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This is probably an easy one (it may even be a dupe), but I cannot find answer to this - how to print number using Hebrew letters?

I've tried to change app language and/or using format provider:

myTextBox.Text = 555.ToString(new System.Globalization.CultureInfo("he-IL"));

but I can't get Hebrew letters.

2
  • Would you expect to see הנת״ק – xxbbcc Jun 5 '15 at 20:30
  • Sorry for the first comment - I'm not at all famillar with Hebrew and just copied the symbols from en.wikipedia.org/wiki/Hebrew_numerals. The textbox started behaving erratically once I did so I couldn't finish the comment. Is that what you expect to see? (The symbols are left-to-right but obviously, I don't know if that's correct or not. Just asking as clarification. – xxbbcc Jun 5 '15 at 20:31
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In hebrew we use the same numbers as in english. However, hebrew letters can indicate numbers.
For א that is 1, ב is 2 and so on. But after you reach י which is 10, the next letter is כ, but it stands for 20. So 11 would be י"א. (that's the way it's written in hebrew, with the " mark between the letters).
Your next letter would be 30 and so on untill you get to 100, then the next one is 200, 300 and the last letter is 400 (ת).

The entier hebrew alphabet is:
(note that the hebrew letters are written from right to left, meaning that א is the first and י is the last in the first row)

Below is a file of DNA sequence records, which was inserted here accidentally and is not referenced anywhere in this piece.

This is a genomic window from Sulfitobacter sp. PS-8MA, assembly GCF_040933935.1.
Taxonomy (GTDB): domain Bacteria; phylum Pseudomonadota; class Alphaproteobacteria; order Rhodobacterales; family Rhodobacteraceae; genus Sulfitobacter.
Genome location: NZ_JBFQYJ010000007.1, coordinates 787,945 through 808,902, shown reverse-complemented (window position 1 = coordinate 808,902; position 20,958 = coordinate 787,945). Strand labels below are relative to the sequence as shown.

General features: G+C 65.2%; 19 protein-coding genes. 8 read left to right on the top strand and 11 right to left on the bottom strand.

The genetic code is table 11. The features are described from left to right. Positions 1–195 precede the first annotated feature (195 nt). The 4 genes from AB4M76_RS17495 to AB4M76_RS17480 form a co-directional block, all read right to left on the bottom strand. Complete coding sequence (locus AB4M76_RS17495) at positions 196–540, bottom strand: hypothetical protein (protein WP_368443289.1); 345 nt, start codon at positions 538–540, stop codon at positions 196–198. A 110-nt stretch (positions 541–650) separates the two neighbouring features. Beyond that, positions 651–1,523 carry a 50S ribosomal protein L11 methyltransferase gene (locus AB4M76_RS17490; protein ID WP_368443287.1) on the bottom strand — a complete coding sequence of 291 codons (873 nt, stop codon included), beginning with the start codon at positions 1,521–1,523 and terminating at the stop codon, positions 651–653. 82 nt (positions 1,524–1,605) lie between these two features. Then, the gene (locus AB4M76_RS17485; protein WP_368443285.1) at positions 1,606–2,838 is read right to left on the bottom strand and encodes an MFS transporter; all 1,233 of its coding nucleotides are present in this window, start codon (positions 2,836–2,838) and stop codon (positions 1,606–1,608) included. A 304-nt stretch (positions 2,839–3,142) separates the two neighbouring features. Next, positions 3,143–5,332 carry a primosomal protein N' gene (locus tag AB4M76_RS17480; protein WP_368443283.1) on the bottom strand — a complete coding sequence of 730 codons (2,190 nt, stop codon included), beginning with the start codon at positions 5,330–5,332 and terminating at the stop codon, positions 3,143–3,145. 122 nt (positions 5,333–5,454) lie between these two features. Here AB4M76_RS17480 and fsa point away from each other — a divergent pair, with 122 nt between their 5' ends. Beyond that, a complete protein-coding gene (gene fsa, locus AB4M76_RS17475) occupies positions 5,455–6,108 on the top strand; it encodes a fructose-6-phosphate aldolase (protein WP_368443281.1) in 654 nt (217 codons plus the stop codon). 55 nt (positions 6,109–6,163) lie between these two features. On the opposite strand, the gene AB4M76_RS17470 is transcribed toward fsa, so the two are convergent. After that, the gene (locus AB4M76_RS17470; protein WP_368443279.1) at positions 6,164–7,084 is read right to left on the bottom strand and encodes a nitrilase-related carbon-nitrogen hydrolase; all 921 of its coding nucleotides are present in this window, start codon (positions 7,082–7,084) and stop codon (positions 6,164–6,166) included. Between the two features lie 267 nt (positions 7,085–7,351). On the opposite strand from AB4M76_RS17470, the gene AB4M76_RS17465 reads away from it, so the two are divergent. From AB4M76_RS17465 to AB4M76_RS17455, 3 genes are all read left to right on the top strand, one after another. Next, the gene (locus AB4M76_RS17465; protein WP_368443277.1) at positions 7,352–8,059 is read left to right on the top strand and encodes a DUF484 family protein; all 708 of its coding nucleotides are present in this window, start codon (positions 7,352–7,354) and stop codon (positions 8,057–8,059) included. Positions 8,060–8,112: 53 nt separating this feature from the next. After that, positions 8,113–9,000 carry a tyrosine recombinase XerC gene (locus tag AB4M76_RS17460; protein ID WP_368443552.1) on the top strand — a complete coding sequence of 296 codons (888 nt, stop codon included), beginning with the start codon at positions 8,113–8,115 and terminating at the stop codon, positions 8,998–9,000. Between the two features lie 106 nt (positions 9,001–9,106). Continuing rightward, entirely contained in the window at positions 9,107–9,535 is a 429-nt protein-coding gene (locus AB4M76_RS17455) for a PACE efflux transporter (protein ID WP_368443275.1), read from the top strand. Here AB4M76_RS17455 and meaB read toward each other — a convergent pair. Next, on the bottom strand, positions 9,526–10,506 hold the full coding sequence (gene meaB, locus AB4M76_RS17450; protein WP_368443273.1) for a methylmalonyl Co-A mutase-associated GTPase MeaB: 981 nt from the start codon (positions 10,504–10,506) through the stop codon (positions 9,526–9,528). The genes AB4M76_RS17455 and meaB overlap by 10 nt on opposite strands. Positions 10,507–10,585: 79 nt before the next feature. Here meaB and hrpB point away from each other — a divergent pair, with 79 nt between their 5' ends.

אבגדהוזחטי (that's 1 to 10)
כלמנסעפצ (that's 20 to 90)
קרשת (that's 100 to 400)

(there are some spacial letters with different forms for ending a word, but they have the same numeric value as the regular letter. for example, ך is the way to write the letter כ if it's the final letter of a word, but it's still 20 for the numeric value)

So the number 600 may translate to שש"ש, or to ש"ת, or any combination of letters that will sum up to 600. Of course, this may pose a problem for you if you want to translate numbers to hebrew letters.

I would probably go for the shortest combination possible, so test for the highest value letter that can be used recursively until you can sum all the letters you have to the requested number.

4
  • Yeah, I've just changed emulators language and found that indeed the same as in English decimal letters are used. Thank you for detailed information how Hebrew numerals work. – Romasz Jun 5 '15 at 20:43
  • 1
    well, if you can't get that from a jew, where can you get that from? :-) – Zohar Peled Jun 5 '15 at 20:45
  • Yeah, that's the best source. It's interesting that number can be presented in few different ways. – Romasz Jun 5 '15 at 20:58
  • The same is true of Roman numerals, though there are preferences toward being as concise as possible, with the peculiar exception of IIII often being favoured over IV on clock faces. – Jon Hanna Jun 5 '15 at 21:44
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As Zohar says, in most uses Hebrew uses the same Indo-Arabic digits as English. If you really do want to write out a number using Hebrew letters though, a simple approach is:

public static string FormatHebrew(this int num)
{
  if(num <= 0)
    throw new ArgumentOutOfRangeException();
  StringBuilder ret = new StringBuilder(new string ('ת', num / 400));